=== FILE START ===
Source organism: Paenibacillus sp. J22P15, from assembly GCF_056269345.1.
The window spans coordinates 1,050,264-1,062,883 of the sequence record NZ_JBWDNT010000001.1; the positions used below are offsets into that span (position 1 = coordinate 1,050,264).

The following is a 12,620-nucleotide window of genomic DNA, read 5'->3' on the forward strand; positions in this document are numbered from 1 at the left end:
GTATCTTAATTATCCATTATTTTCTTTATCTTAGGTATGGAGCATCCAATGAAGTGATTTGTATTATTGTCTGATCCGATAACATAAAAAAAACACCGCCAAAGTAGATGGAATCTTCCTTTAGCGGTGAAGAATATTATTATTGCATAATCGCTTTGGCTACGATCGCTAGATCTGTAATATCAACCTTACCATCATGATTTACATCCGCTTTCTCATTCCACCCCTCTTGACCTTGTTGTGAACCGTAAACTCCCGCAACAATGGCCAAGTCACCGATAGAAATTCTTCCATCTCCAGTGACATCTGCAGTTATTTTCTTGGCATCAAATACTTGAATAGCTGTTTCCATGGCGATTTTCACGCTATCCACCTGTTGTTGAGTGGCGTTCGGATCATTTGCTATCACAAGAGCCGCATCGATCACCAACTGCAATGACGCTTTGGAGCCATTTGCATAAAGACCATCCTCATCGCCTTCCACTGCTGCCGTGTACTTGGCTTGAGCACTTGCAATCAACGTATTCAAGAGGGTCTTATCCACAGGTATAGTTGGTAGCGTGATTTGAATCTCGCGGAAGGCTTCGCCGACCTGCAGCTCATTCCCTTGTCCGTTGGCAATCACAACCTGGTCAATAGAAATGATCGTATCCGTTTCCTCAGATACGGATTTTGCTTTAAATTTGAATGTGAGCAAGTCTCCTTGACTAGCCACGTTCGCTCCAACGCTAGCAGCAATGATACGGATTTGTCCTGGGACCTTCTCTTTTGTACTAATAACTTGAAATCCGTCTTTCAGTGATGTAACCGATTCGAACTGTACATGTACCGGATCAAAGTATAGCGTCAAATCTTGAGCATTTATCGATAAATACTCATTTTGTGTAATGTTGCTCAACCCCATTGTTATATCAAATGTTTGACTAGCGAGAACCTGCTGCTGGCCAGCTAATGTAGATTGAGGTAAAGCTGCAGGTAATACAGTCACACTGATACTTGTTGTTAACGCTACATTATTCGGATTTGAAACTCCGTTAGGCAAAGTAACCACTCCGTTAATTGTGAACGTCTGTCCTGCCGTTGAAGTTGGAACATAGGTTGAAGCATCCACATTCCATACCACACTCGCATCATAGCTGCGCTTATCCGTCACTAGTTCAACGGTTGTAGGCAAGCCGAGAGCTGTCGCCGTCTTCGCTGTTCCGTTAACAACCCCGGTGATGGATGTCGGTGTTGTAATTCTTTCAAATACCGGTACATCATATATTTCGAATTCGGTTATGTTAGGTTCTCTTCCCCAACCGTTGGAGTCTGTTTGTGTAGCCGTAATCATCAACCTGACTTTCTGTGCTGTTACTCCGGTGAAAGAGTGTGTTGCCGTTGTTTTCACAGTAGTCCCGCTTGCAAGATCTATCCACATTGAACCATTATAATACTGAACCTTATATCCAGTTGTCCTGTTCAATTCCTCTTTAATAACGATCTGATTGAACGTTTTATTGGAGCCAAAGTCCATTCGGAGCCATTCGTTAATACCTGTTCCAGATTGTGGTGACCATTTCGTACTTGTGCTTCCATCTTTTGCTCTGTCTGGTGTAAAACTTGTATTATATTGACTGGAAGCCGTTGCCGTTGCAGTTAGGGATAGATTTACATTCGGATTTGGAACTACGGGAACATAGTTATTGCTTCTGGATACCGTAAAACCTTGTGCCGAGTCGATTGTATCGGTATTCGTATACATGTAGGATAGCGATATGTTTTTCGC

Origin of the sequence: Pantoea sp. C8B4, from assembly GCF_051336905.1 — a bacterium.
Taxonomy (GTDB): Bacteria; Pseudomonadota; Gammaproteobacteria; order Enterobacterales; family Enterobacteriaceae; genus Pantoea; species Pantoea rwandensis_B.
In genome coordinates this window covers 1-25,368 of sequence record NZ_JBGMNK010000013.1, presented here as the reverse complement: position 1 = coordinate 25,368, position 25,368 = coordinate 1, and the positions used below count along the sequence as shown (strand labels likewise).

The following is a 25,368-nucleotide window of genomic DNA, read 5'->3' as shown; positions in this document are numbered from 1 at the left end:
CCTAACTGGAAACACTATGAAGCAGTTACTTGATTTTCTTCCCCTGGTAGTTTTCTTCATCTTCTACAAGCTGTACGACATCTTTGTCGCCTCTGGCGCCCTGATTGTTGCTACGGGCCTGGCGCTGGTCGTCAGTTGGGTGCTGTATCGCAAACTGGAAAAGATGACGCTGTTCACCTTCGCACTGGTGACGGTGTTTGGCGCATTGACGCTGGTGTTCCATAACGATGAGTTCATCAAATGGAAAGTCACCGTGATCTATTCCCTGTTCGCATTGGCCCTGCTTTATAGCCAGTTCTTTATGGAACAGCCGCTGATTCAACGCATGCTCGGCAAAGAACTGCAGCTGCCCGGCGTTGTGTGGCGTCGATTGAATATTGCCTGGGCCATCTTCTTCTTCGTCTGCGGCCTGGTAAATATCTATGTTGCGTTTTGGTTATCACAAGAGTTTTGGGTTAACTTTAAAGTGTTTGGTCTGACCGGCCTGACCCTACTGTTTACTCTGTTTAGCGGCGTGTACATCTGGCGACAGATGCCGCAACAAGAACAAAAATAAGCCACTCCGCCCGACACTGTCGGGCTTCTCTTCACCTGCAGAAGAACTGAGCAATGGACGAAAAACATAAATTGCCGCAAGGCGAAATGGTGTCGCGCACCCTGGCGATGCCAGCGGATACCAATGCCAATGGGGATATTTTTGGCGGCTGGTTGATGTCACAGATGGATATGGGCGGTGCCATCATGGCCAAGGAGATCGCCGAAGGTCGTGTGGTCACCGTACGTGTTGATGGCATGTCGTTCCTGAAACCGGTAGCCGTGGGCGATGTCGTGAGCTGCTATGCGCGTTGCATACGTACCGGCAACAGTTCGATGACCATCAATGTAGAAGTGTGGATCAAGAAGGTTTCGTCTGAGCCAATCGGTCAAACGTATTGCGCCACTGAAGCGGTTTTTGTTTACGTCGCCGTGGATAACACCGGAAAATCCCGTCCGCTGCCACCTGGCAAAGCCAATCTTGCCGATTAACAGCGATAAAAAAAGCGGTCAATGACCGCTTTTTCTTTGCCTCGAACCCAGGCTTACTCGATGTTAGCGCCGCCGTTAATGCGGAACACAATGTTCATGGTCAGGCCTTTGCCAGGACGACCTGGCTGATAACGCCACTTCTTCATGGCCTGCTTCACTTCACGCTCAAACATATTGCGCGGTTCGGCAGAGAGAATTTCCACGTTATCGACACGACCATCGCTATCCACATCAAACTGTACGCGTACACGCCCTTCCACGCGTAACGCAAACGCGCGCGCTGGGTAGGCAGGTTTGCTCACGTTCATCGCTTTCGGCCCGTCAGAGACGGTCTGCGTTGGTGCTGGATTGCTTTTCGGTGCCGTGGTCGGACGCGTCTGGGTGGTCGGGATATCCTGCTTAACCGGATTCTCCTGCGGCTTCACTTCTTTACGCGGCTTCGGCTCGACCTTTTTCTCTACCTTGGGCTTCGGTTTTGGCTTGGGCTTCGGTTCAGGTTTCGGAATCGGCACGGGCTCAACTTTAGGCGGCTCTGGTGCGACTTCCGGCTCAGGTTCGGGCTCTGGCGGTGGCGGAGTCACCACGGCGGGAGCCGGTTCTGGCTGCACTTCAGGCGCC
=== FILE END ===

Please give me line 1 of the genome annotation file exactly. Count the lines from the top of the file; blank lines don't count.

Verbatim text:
Source organism: Paenibacillus sp. J22P15, from assembly GCF_056269345.1.